For almost a year, Vicki Raible has been at the front line of the COVID-19 pandemic.
For weeks at a time, she didn't even enter her own home in fear of exposing her family to the virus. Instead, she lived in a camper parked on their driveway. She only talked to them over the phone.
Raible was one of the countless nurses who treated the nearly 4 million Americans hospitalized with COVID-19 over the past year.
Raible, who has been a nurse at McCullough-Hyde Memorial Hospital for 26 years, said she never expected anything like COVID-19.
“You learn about smallpox and other epidemics that have happened in the past,” Raible said. “You never dreamed of it because you had so much faith in the science and the medicine world. You think we can come up with solutions for everything.”
As McCullough-Hyde began to see COVID patients, Raible said she and others had concerns about the safety of their protective equipment and the effectiveness of their treatment methods due to the unknown nature of the virus. Despite this, they chose to treat patients as much as they were able to.
“When it started, team members stood at the ready and were very nimble,” Raible said. “But you could see the fear and anxiety that was present with them, especially initially … I never had anybody say, ‘I'm not coming to work because I'm afraid,’ but you could certainly see a little bit of uncertainty in their faces.”
Raible said the gravity of the situation first struck her when patients began falling seriously ill with the virus, needing treatments such as intubation or ventilation.
“They may have been a patient who we had seen earlier, who we may have seen a day or two prior, and they were not ill enough, they didn't meet criteria to stay in the hospital,” Raible said. “Patients being awake and asking for you to help them, agreeing to be on a ventilator because they're struggling so hard to just take that next breath or to feel like they're getting enough oxygen [made me realize how serious this was].”
Raible said nurses were able to adopt better strategies as research progressed and new treatments were discovered. Some of the most promising were the use of Remdesivir and high-flowing oxygen, which both provided safer and less drastic measures than putting patients on ventilators.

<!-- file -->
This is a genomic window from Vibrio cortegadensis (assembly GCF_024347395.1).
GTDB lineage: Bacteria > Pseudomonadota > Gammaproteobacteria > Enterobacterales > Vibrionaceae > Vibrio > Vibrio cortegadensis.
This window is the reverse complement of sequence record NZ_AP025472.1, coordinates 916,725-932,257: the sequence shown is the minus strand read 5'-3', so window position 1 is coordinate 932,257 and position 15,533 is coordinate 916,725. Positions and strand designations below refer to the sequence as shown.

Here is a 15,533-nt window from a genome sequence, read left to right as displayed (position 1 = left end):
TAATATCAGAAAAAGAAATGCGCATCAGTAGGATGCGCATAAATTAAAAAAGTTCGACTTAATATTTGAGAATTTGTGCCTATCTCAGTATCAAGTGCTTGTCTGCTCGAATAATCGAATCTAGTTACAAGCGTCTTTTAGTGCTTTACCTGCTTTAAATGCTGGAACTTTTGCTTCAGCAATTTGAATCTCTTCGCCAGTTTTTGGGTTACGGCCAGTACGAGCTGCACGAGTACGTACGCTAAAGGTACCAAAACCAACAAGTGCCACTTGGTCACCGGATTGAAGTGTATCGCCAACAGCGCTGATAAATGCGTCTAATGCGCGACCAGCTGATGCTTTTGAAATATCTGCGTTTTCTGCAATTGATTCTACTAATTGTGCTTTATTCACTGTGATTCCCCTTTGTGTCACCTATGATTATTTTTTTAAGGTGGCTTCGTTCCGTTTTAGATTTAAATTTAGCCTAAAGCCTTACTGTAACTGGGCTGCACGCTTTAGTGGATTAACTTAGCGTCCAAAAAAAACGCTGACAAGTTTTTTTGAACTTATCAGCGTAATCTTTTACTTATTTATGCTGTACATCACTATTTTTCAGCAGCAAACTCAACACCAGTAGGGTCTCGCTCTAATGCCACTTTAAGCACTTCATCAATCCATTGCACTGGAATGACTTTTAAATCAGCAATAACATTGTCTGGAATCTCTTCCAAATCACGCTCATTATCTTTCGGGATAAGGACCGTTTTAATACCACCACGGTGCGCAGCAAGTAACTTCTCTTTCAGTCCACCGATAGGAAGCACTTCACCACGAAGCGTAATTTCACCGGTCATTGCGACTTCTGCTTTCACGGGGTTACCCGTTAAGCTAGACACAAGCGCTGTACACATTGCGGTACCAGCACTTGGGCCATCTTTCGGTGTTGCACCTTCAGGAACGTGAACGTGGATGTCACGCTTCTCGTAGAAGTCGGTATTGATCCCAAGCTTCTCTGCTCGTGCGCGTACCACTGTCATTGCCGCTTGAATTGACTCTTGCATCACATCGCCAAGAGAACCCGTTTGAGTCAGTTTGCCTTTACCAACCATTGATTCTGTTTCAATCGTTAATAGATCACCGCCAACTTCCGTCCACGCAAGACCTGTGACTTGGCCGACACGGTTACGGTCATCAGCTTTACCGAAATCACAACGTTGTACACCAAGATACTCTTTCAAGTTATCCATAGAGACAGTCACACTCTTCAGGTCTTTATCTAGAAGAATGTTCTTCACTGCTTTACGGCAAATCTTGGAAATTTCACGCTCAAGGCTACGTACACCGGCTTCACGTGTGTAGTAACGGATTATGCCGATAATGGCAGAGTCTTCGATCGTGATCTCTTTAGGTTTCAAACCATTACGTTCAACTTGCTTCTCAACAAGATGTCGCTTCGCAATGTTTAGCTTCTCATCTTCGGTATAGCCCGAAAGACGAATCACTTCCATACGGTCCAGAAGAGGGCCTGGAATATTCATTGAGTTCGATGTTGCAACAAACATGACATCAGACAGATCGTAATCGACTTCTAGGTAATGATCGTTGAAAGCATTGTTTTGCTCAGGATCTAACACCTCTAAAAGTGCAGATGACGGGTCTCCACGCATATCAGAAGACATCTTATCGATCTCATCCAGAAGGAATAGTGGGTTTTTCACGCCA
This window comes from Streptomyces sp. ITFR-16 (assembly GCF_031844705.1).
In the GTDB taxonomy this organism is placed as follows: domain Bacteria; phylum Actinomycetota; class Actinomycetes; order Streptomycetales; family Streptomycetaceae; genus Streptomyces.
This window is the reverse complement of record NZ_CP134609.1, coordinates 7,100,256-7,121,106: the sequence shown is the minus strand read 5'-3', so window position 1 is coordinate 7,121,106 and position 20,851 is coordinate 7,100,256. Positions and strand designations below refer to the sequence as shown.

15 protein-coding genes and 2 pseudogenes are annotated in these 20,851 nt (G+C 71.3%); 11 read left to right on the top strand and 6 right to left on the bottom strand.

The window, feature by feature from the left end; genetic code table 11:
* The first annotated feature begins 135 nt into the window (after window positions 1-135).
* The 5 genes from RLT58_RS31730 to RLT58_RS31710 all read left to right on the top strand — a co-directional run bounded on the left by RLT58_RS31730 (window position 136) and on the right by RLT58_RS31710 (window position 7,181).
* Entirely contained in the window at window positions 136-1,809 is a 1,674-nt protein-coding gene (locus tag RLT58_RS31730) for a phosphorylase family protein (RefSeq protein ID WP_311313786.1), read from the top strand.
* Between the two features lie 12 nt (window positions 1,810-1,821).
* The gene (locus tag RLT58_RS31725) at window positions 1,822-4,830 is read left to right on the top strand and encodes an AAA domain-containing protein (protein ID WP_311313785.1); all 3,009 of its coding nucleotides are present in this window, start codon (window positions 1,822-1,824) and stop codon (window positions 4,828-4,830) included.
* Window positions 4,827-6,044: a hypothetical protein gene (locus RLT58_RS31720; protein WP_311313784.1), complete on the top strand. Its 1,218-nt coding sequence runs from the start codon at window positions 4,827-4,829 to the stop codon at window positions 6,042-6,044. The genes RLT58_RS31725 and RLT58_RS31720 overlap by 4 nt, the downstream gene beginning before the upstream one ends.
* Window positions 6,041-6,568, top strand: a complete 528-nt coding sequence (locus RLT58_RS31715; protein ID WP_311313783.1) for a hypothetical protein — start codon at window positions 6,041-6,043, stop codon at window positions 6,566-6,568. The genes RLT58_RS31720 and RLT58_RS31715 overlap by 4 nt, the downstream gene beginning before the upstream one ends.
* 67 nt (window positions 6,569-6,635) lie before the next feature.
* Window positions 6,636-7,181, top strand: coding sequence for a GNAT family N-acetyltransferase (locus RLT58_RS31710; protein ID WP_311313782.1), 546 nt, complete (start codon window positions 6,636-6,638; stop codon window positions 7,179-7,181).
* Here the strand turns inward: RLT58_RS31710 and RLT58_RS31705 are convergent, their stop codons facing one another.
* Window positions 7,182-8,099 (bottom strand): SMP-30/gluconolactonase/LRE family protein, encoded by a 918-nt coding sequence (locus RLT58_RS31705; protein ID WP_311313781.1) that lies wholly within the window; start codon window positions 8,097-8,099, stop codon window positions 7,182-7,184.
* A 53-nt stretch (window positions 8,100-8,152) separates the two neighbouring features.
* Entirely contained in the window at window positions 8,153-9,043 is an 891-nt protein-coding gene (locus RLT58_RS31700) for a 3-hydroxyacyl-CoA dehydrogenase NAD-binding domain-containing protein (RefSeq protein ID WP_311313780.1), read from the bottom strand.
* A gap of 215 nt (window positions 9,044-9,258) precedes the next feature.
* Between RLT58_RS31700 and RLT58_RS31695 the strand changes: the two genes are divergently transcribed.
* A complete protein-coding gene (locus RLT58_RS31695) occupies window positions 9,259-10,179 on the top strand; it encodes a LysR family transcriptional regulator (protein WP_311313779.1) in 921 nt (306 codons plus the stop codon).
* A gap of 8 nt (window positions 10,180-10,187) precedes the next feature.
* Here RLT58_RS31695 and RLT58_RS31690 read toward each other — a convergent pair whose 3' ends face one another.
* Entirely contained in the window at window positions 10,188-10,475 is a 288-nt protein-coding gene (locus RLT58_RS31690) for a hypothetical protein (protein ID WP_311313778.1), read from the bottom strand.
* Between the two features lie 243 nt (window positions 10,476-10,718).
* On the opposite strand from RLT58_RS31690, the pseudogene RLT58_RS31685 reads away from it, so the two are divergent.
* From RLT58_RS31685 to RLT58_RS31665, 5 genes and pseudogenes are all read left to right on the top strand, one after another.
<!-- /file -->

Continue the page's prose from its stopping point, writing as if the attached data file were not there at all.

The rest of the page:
“We have been using high-flow oxygen,” Raible said, “and that keeps the patients off of the ventilator a little longer. They stopped putting people on those mechanical ventilators as quickly once they figured it out. Once they went on a ventilator, it was harder to get them off.”
Raible has two daughters, one of whom is a college student with asthma. As asthmatics are particularly vulnerable, Raible had to take extra precautions so as not to endanger her daughter.
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“At the peak, when we were really seeing a lot of patients and having daily contact with people, I had my husband bring our camper over and I stayed the majority of the time in our camper,” Raible said. “If I came in the house, I'd shower out there, and I pretty much sat at the kitchen table with a mask on just because I didn't want to give it to my husband or my daughter if I were positive and not symptomatic.”
While Raible had to separate herself from family for safety, many of her patients had to do the same. Due to the infectivity of COVID, many patients were unable to have visitors.
“It was strange not having family in with patients,” Raible said. “That is not how we practice medicine. We encouraged family members in the past to be present and with their loved ones, and I would say it felt very strange to us to have patients who were really sick and scared, and when you're scared, what makes you feel better than someone who's familiar to you?”
For many of the nurses at McCullough-Hyde, the stress of work was extreme. Raible said many of her co-workers were terrified of the virus.
“I had conversations with other team members who were just genuinely so afraid that it was almost debilitating for them, and then feeling torn between having those feelings and then feeling guilty,” Raible said. “They were so afraid that they felt like it was affecting their nursing ability.”
Despite this fear, Raible said, the work that everyone at McCullough-Hyde puts in is astounding. Even with constantly-changing guidelines and national shortages of equipment, the hospital was still able to treat patients efficiently.
“It's been very humbling for myself to see fellow nurses who put themselves in the front line and trusted the guidance that we were given with PPE,” she said. “When it was at its height, right at the beginning, we were even asking team members to reuse their surgical masks from day to day, reuse their N95 for so many hours of use, and no-one batted an eye and said, 'This isn't fair,' or ‘I'm not working because you can't supply us.’ They knew that they – society and our hospital system – were doing the best they could do to get us what we needed.”